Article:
Pointing to future with an eye on improving today

Since 1989, the dream of attending college has been coming true for thousands of the state’s most at-risk youth thanks to The College Crusade of Rhode Island. Basically a college-readiness program, The College Crusade serves the communities of Woonsocket, Providence, Pawtucket and Central Falls, with participants coming from 32 of those cities’ schools. More

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Pointing to future with an eye on improving today

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TEACHING THE CLASSICS: Todd D, Flaherty, president & CEO of The College Crusade of Rhode Island, speaks to students taking part in the college preparatory program.
Posted 11/14/11

Since 1989, the dream of attending college has been coming true for thousands of the state’s most at-risk youth thanks to The College Crusade of Rhode Island. Basically a college-readiness program, The College Crusade serves the communities of Woonsocket, Providence, Pawtucket and Central Falls, with participants coming from 32 of those cities’ schools.

Even with a current enrollment of 3,500 students in grades six through 12, College Crusade President and CEO Todd D. Flaherty says one of the program’s goals is to have a bigger reach into the poorest communities, “We wish we could bring in more kids, more families, and our vision is to grow and become a much bigger organization.”

To be considered for the College Crusade program, the students must meet the eligibility for the school free or reduced-cost lunch program. Prospective participants must attend an orientation, then pledge to do their best academically, avoid trouble with the law, as well as school-age parenthood. Additionally, they promise to not use drugs or alcohol.

Those restrictions were not a hindrance for current program participant Edwin DeJesus, a senior at Central High School in Providence. “The College Crusade has taught me how to have self-discipline and self-respect, and most importantly has motivated me to do better and reach my full potential.”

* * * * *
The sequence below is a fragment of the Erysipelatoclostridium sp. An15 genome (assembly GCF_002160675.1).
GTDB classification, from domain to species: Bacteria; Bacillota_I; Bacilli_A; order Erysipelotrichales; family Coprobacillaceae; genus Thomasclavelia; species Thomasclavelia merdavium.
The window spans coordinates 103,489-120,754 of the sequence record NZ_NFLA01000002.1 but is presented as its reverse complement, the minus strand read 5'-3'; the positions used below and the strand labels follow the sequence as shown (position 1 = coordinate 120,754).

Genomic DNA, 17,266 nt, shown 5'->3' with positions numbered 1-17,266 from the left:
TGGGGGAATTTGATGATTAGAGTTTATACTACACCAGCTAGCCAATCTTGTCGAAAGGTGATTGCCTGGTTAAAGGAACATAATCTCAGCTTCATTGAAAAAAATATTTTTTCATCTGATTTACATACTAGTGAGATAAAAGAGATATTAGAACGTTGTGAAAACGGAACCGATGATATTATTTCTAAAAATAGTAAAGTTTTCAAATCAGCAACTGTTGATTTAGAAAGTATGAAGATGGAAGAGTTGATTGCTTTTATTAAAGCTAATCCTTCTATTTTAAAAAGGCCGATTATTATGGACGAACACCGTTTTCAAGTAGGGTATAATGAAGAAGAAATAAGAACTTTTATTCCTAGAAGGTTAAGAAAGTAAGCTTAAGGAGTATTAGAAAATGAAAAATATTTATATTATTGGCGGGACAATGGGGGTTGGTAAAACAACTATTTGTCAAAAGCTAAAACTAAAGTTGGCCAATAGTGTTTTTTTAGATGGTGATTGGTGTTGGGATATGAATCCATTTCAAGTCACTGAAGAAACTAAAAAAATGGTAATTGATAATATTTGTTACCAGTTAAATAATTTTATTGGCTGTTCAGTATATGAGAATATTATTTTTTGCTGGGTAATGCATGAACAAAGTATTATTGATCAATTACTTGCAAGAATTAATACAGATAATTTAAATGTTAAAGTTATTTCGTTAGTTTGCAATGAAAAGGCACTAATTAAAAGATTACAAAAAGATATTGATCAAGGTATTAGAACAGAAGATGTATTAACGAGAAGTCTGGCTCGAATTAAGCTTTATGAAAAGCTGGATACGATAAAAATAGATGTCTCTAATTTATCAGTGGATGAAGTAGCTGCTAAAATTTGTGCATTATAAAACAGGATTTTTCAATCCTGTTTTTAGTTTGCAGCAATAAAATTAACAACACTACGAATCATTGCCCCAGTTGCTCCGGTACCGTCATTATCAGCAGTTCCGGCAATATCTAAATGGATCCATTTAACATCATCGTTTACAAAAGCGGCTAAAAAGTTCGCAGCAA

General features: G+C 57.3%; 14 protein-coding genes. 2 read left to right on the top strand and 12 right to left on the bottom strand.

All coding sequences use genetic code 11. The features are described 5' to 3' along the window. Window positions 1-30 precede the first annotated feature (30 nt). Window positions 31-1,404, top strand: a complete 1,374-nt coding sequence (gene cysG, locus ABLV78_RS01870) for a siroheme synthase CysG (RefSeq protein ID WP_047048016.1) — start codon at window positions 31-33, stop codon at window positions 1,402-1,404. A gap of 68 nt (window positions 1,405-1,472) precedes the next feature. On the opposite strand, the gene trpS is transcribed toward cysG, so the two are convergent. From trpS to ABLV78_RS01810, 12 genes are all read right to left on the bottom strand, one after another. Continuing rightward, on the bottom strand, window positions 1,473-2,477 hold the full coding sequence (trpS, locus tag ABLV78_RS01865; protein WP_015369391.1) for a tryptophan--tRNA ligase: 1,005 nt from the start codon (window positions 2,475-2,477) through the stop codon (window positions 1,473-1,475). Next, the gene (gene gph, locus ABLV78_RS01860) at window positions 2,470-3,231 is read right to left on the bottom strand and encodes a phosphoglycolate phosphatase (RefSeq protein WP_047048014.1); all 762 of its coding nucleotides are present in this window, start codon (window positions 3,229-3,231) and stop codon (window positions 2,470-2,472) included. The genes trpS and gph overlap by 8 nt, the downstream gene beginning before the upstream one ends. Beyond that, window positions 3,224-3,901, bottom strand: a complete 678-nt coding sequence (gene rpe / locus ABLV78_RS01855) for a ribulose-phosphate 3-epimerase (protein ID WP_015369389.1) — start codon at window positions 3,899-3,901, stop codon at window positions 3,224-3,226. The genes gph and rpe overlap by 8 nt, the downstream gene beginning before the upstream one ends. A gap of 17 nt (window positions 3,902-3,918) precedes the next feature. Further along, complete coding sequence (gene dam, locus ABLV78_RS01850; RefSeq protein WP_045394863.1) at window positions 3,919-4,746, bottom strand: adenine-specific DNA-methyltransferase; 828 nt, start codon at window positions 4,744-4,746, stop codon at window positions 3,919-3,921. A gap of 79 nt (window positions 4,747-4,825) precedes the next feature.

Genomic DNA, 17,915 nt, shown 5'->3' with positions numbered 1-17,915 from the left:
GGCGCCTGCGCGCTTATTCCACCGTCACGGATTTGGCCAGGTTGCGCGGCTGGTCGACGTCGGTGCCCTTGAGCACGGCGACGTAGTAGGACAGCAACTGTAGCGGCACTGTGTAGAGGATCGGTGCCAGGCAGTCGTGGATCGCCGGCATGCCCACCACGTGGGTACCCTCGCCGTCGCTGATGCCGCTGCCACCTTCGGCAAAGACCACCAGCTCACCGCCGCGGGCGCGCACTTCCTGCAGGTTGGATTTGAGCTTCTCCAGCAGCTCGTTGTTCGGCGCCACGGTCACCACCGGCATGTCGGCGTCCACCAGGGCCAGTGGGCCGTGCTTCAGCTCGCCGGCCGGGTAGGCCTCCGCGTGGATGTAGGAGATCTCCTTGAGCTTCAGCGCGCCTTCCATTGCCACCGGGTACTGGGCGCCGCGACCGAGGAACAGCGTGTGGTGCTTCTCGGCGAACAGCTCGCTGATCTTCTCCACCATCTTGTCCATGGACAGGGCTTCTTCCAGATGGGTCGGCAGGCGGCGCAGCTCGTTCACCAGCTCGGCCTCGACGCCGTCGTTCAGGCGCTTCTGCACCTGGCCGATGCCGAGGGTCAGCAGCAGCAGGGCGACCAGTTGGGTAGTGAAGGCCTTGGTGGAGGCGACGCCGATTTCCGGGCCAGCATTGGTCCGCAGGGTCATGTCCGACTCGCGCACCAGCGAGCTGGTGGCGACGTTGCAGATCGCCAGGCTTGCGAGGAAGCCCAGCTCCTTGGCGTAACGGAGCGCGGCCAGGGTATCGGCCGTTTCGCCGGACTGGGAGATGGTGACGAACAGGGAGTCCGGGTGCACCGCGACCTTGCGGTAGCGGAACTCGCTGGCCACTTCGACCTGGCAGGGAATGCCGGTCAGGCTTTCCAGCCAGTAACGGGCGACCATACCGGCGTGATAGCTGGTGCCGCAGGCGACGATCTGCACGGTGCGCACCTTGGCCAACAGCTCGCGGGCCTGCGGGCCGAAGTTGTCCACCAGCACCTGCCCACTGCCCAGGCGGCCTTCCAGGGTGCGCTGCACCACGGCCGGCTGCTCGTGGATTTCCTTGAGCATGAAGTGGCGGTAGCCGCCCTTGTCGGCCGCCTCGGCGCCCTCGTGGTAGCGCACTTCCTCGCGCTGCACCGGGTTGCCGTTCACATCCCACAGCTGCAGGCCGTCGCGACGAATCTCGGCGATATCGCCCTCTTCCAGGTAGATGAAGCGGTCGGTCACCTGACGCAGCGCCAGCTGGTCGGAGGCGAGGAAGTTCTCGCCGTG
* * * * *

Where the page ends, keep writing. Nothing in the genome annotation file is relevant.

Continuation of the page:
Students start the program with the Crusade Adventure and Academic Program. The goal of this piece of the initiative is to teach and encourage problem-solving, team skills, goal setting and decision-making. The skill-building is in conjunction with professional speakers, college visits, professional job shadowing, tutoring services, as well as peer and group mentoring.

Once the student – or Crusader as they are called – reaches high school, the available programs and options intensify in preparation for college. In addition to the available study skills and homework sessions, SAT preparation workshops, college fairs and career-exploration weekends are offered. Financial aid and college workshops are offered for both students and families.

Program support is available to the students beyond the school year as well. Programs and individual support continues after school, over school vacations and even during the summer break. The Saturday Academy is offered to Crusaders in order to concentrate on reading, writing and math skill improvement.

The College Crusade touts its advisers as the “heart” of the program, and the response of DeJesus bears that out. “Every adviser shows love, respect and understanding so that each Crusader may have a chance to receive and understand the entire message the program is set out to demonstrate,” he said.

Former Crusader (and Central Falls High School graduate) and current adviser at Providence’s Central, Lorena Arango, sees the program from both sides and the picture is the same.